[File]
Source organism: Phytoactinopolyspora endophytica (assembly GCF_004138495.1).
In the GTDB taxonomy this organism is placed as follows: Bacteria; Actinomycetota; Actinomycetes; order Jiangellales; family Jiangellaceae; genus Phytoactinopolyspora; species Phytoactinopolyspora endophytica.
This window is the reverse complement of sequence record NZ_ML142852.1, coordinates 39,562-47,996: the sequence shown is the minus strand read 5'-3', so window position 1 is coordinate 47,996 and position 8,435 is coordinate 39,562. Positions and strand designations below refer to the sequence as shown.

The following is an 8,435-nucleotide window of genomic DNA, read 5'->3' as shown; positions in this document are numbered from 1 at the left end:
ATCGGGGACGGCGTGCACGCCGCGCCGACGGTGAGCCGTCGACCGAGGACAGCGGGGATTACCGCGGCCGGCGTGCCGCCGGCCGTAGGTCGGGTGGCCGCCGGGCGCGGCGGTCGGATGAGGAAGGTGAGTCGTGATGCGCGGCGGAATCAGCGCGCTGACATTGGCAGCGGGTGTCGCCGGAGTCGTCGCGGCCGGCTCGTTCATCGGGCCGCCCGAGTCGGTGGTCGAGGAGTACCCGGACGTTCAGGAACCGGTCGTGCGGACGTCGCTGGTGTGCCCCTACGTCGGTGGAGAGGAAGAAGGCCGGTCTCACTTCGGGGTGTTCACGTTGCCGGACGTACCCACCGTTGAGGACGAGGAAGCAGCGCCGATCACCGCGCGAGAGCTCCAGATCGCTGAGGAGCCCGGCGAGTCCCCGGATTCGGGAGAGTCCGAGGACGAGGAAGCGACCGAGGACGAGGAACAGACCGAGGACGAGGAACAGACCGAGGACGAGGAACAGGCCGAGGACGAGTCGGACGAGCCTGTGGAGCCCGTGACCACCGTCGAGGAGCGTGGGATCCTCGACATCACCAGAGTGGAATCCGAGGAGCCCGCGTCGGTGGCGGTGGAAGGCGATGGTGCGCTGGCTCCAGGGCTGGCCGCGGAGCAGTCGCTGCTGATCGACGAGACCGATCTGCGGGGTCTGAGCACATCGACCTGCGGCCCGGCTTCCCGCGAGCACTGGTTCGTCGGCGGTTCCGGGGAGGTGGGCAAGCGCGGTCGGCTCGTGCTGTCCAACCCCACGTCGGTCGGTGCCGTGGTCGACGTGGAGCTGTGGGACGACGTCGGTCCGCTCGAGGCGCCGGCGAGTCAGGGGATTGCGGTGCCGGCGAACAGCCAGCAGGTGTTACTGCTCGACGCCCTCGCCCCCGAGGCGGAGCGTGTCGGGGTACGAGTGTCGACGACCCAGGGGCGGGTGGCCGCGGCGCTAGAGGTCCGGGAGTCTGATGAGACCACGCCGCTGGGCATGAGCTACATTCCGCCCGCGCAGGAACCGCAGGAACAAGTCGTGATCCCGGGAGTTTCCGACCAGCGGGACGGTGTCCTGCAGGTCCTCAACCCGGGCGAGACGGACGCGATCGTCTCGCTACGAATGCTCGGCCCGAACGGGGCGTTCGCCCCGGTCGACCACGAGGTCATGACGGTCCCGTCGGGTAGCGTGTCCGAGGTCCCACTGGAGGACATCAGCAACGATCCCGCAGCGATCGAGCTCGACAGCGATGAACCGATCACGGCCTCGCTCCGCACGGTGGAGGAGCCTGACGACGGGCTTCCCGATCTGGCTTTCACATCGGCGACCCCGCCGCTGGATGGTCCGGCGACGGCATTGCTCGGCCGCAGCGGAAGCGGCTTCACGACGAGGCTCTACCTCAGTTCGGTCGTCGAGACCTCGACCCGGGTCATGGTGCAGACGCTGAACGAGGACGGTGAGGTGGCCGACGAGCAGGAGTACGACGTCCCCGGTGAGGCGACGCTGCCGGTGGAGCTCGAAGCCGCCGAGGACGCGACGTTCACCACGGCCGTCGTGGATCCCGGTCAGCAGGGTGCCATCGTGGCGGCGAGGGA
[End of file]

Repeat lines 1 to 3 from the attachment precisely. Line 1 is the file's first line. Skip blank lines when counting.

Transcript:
Source organism: Phytoactinopolyspora endophytica (assembly GCF_004138495.1).
In the GTDB taxonomy this organism is placed as follows: Bacteria; Actinomycetota; Actinomycetes; order Jiangellales; family Jiangellaceae; genus Phytoactinopolyspora; species Phytoactinopolyspora endophytica.
This window is the reverse complement of sequence record NZ_ML142852.1, coordinates 39,562-47,996: the sequence shown is the minus strand read 5'-3', so window position 1 is coordinate 47,996 and position 8,435 is coordinate 39,562. Positions and strand designations below refer to the sequence as shown.